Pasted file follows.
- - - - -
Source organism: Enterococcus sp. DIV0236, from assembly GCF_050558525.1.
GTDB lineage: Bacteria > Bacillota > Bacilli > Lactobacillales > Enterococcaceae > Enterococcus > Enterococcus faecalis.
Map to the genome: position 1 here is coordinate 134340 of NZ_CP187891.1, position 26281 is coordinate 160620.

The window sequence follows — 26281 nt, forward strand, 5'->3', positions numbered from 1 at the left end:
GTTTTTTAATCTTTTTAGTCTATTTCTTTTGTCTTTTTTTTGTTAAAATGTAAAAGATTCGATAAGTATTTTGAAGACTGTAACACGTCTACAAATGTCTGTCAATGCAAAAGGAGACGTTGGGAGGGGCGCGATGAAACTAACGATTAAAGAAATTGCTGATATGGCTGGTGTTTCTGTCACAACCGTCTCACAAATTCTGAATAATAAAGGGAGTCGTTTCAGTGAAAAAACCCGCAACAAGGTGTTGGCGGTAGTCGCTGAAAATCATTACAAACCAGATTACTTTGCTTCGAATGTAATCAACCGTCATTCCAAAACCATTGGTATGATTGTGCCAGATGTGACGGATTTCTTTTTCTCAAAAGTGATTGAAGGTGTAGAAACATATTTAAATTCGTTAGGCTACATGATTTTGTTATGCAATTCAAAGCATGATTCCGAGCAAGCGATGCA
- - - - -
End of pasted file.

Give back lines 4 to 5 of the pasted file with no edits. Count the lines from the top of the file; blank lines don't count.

The window sequence follows — 26281 nt, forward strand, 5'->3', positions numbered from 1 at the left end:
GTTTTTTAATCTTTTTAGTCTATTTCTTTTGTCTTTTTTTTGTTAAAATGTAAAAGATTCGATAAGTATTTTGAAGACTGTAACACGTCTACAAATGTCTGTCAATGCAAAAGGAGACGTTGGGAGGGGCGCGATGAAACTAACGATTAAAGAAATTGCTGATATGGCTGGTGTTTCTGTCACAACCGTCTCACAAATTCTGAATAATAAAGGGAGTCGTTTCAGTGAAAAAACCCGCAACAAGGTGTTGGCGGTAGTCGCTGAAAATCATTACAAACCAGATTACTTTGCTTCGAATGTAATCAACCGTCATTCCAAAACCATTGGTATGATTGTGCCAGATGTGACGGATTTCTTTTTCTCAAAAGTGATTGAAGGTGTAGAAACATATTTAAATTCGTTAGGCTACATGATTTTGTTATGCAATTCAAAGCATGATTCCGAGCAAGCGATGCA